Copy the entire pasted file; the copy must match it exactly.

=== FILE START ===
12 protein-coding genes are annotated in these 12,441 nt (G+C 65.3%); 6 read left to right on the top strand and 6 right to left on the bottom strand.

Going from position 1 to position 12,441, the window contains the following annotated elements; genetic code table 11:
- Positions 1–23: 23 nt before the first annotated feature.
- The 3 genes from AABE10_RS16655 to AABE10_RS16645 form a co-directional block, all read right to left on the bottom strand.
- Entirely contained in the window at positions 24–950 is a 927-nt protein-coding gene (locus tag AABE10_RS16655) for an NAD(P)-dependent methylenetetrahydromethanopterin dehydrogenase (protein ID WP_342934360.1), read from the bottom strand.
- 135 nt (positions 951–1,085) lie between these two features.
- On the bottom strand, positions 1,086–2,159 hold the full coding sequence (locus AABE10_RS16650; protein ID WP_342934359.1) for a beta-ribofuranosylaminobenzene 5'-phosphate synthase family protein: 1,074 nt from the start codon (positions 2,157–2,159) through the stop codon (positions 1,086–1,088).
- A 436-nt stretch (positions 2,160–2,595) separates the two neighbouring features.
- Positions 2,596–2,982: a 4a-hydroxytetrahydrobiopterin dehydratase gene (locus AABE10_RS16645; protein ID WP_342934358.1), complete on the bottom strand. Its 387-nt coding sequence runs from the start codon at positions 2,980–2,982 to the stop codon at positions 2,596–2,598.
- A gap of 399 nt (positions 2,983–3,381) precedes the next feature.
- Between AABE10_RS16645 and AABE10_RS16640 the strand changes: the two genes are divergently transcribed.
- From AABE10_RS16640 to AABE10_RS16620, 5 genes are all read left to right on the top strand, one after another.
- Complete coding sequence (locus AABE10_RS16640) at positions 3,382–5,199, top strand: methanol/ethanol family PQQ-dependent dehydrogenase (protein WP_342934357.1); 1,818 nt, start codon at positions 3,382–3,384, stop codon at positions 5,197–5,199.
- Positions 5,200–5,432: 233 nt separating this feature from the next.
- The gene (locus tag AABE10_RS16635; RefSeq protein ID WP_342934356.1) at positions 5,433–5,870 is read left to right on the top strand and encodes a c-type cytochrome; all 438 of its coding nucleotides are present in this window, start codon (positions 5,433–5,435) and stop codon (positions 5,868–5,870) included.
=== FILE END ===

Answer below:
12 protein-coding genes are annotated in these 12,441 nt (G+C 65.3%); 6 read left to right on the top strand and 6 right to left on the bottom strand.

Going from position 1 to position 12,441, the window contains the following annotated elements; genetic code table 11:
- Positions 1–23: 23 nt before the first annotated feature.
- The 3 genes from AABE10_RS16655 to AABE10_RS16645 form a co-directional block, all read right to left on the bottom strand.
- Entirely contained in the window at positions 24–950 is a 927-nt protein-coding gene (locus tag AABE10_RS16655) for an NAD(P)-dependent methylenetetrahydromethanopterin dehydrogenase (protein ID WP_342934360.1), read from the bottom strand.
- 135 nt (positions 951–1,085) lie between these two features.
- On the bottom strand, positions 1,086–2,159 hold the full coding sequence (locus AABE10_RS16650; protein ID WP_342934359.1) for a beta-ribofuranosylaminobenzene 5'-phosphate synthase family protein: 1,074 nt from the start codon (positions 2,157–2,159) through the stop codon (positions 1,086–1,088).
- A 436-nt stretch (positions 2,160–2,595) separates the two neighbouring features.
- Positions 2,596–2,982: a 4a-hydroxytetrahydrobiopterin dehydratase gene (locus AABE10_RS16645; protein ID WP_342934358.1), complete on the bottom strand. Its 387-nt coding sequence runs from the start codon at positions 2,980–2,982 to the stop codon at positions 2,596–2,598.
- A gap of 399 nt (positions 2,983–3,381) precedes the next feature.
- Between AABE10_RS16645 and AABE10_RS16640 the strand changes: the two genes are divergently transcribed.
- From AABE10_RS16640 to AABE10_RS16620, 5 genes are all read left to right on the top strand, one after another.
- Complete coding sequence (locus AABE10_RS16640) at positions 3,382–5,199, top strand: methanol/ethanol family PQQ-dependent dehydrogenase (protein WP_342934357.1); 1,818 nt, start codon at positions 3,382–3,384, stop codon at positions 5,197–5,199.
- Positions 5,200–5,432: 233 nt separating this feature from the next.
- The gene (locus tag AABE10_RS16635; RefSeq protein ID WP_342934356.1) at positions 5,433–5,870 is read left to right on the top strand and encodes a c-type cytochrome; all 438 of its coding nucleotides are present in this window, start codon (positions 5,433–5,435) and stop codon (positions 5,868–5,870) included.